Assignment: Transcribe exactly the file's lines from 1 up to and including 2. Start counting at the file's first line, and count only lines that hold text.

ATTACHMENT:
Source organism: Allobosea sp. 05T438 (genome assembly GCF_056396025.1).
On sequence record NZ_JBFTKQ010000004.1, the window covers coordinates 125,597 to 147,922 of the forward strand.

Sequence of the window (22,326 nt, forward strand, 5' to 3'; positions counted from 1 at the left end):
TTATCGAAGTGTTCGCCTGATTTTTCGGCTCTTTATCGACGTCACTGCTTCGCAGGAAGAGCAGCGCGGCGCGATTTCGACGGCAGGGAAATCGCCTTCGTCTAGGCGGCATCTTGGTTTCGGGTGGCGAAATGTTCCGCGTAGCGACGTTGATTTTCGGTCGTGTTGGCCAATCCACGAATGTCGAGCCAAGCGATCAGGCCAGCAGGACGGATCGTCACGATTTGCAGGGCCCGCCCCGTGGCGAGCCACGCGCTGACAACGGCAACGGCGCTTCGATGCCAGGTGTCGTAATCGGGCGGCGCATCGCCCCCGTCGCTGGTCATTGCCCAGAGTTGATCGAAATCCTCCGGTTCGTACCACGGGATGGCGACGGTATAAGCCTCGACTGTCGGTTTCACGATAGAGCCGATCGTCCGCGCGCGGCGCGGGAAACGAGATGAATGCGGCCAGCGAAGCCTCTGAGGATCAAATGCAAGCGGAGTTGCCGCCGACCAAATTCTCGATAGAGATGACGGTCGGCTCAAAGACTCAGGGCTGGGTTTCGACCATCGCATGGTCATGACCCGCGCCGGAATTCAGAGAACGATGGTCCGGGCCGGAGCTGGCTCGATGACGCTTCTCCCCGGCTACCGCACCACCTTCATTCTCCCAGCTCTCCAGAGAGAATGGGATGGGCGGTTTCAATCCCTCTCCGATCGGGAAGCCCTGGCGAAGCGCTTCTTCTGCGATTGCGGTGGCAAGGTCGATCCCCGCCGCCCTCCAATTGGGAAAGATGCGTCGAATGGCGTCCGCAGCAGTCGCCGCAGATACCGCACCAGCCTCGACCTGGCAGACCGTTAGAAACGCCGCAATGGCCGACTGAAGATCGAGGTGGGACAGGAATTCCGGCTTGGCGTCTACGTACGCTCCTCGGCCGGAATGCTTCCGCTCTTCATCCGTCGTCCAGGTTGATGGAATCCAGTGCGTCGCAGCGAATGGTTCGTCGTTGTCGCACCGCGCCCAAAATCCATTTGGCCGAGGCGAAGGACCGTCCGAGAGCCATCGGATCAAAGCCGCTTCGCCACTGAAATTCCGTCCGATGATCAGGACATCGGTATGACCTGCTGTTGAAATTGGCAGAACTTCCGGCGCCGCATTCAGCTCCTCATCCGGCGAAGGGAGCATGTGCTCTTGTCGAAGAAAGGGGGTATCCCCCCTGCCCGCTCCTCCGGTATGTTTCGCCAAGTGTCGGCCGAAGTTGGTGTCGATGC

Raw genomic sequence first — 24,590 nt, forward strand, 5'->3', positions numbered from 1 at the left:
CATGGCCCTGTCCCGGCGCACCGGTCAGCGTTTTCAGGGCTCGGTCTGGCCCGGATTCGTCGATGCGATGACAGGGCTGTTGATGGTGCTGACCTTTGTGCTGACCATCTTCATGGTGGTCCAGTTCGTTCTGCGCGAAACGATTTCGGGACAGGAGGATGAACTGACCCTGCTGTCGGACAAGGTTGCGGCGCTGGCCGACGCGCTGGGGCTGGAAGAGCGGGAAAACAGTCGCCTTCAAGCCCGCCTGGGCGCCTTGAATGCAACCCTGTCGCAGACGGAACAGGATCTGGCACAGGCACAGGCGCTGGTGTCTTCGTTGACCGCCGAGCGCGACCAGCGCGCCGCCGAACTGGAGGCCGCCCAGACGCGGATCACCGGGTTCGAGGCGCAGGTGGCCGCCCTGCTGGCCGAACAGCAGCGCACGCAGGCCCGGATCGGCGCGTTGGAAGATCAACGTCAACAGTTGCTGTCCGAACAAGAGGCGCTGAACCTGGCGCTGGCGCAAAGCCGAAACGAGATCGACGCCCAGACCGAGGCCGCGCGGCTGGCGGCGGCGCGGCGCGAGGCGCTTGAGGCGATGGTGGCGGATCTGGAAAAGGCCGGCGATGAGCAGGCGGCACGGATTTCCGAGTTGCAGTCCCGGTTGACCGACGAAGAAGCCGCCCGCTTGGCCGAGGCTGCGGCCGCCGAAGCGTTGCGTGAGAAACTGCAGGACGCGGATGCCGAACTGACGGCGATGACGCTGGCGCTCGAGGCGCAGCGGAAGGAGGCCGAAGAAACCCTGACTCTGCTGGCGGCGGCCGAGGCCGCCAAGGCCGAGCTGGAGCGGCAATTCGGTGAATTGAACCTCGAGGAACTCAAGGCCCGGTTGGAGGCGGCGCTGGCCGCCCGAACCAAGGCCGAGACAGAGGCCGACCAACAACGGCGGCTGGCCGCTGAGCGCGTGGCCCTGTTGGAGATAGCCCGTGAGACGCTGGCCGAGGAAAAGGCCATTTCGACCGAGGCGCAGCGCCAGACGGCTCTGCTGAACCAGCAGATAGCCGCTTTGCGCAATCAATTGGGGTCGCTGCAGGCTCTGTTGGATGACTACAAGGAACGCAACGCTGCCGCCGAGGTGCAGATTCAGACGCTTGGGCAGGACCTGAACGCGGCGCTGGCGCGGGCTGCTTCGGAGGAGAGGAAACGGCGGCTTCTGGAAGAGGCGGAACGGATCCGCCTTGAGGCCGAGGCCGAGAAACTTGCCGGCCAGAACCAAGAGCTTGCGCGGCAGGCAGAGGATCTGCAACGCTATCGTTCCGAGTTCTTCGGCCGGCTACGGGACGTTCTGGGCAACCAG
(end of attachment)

Source organism: Allobosea sp. 05T438 (genome assembly GCF_056396025.1).
On sequence record NZ_JBFTKQ010000004.1, the window covers coordinates 125,597 to 147,922 of the forward strand.